In Letters to Administration Officials, Whitehouse Shares Rhode Islanders’ Outrage Over AIG Bonuses
R.I. Senator Has Introduced Legislation to Recoup Billions in Executive Pay
Washington, D.C. - U.S. Senator Sheldon Whitehouse (D-RI) wrote today to Treasury Secretary Timothy Geithner and National Economic Council Director Lawrence Summers to convey Rhode Islanders' anger over AIG's recent payment of $165 million in bonuses after the company had received billions in federal aid.
"As I travelled across Rhode Island this past weekend, I was greeted at every stop by constituents enraged over AIG's recent payment of $165 million in bonuses to the very scoundrels in its financial products division that brought the company to the brink of collapse and helped bring about our current economic woes," Whitehouse wrote.
"I too am outraged and believe that the Administration must take forceful action to convey to AIG and other firms that received federal assistance during our economic downturn that such indefensible excesses will not be tolerated. This action should include efforts to abrogate the contracts between AIG and its executives under which these payments were made."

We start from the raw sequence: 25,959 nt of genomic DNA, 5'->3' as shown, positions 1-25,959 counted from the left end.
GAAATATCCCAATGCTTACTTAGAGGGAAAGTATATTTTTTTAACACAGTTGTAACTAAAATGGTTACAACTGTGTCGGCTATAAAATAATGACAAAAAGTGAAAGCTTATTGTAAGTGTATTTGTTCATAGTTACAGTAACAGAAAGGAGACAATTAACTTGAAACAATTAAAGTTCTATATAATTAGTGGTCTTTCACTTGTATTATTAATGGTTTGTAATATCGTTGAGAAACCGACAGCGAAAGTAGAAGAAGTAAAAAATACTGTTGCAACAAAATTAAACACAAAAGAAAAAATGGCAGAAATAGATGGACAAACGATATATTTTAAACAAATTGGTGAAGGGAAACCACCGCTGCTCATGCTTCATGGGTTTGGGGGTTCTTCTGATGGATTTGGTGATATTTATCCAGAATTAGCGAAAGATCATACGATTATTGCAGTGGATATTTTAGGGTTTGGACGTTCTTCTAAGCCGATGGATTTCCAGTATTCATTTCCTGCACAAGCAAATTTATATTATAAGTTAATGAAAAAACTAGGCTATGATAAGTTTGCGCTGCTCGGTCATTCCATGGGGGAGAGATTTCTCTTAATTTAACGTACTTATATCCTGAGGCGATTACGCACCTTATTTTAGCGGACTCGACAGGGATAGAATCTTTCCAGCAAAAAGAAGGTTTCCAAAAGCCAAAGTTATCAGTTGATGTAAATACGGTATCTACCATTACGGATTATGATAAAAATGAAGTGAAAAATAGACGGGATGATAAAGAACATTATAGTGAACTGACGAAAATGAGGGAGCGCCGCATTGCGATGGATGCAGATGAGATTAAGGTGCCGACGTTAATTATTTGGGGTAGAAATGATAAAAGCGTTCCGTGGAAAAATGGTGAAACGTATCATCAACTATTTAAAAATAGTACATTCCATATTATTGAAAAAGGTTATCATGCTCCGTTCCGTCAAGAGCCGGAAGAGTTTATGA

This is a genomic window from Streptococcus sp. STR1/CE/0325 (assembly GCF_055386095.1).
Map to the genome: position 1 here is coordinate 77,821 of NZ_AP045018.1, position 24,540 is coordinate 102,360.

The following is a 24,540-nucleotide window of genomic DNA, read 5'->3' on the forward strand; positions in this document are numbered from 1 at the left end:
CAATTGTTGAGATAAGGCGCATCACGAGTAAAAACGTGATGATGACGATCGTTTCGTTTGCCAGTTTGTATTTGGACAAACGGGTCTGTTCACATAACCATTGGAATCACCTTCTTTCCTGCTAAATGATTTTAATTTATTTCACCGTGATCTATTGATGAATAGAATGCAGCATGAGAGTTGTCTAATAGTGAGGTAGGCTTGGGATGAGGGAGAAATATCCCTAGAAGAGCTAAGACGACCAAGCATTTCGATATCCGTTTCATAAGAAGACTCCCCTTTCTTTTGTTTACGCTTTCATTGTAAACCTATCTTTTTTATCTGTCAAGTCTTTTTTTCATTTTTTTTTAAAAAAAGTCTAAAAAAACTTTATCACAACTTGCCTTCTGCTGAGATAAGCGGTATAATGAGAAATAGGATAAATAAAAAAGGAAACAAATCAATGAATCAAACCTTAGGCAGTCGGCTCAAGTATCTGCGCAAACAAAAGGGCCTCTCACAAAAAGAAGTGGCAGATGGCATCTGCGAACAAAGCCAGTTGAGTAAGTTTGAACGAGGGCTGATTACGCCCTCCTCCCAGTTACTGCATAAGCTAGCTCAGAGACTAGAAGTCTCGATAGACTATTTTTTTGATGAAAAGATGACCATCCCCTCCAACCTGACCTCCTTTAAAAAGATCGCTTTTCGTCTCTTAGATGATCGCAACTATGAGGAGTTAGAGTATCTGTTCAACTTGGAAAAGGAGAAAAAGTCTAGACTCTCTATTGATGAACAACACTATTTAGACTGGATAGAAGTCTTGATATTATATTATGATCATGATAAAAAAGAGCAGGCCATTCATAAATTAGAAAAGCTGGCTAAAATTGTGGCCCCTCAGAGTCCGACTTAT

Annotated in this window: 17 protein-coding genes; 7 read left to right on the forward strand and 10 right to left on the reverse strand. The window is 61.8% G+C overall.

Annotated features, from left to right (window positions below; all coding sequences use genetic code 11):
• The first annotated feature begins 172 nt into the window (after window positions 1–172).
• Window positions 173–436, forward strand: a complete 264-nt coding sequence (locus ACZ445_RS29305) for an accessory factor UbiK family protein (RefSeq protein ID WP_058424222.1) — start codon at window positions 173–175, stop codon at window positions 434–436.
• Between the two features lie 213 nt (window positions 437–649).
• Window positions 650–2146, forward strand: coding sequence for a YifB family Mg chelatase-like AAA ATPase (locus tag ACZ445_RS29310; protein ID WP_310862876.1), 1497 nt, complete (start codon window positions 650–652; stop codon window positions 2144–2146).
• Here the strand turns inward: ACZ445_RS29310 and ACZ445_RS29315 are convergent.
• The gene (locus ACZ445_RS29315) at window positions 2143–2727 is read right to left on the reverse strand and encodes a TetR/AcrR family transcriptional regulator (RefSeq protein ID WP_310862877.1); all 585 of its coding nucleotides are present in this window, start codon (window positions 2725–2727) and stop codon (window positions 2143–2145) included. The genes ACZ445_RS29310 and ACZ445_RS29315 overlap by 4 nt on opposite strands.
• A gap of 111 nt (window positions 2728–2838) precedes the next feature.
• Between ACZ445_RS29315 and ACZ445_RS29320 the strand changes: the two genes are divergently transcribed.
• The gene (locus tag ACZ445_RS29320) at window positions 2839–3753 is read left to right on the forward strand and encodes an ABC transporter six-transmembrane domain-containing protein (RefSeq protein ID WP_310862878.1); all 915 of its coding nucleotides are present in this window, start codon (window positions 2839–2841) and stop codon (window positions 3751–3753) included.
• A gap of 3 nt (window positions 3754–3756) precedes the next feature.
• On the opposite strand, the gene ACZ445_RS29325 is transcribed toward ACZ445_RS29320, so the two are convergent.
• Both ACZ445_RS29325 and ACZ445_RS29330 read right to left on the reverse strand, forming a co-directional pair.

Earlier this year, Whitehouse introduced legislation to help taxpayers recoup billions of dollars in deferred pay already on the books at banks that receive, or have already received, taxpayer assistance under the federal bailout program. Nothing in the original Troubled Asset Relief Program (TARP) prohibits firms from using bailout funds to pay deferred compensation or vested bonuses to their executives, and because taxpayer support is helping keep these firms afloat, Whitehouse's legislation would, in effect, enable the government to reduce these obligations to reasonable levels as a condition of its participation in the TARP.
The Economic Recovery Adjustment Act of 2009 (S. 431) would create a Temporary Economic Recovery Oversight Panel to examine and readjust, at the government's request, the executive compensation obligations of TARP participants. A due process hearing would give the reductions finality equivalent to a bankruptcy order.
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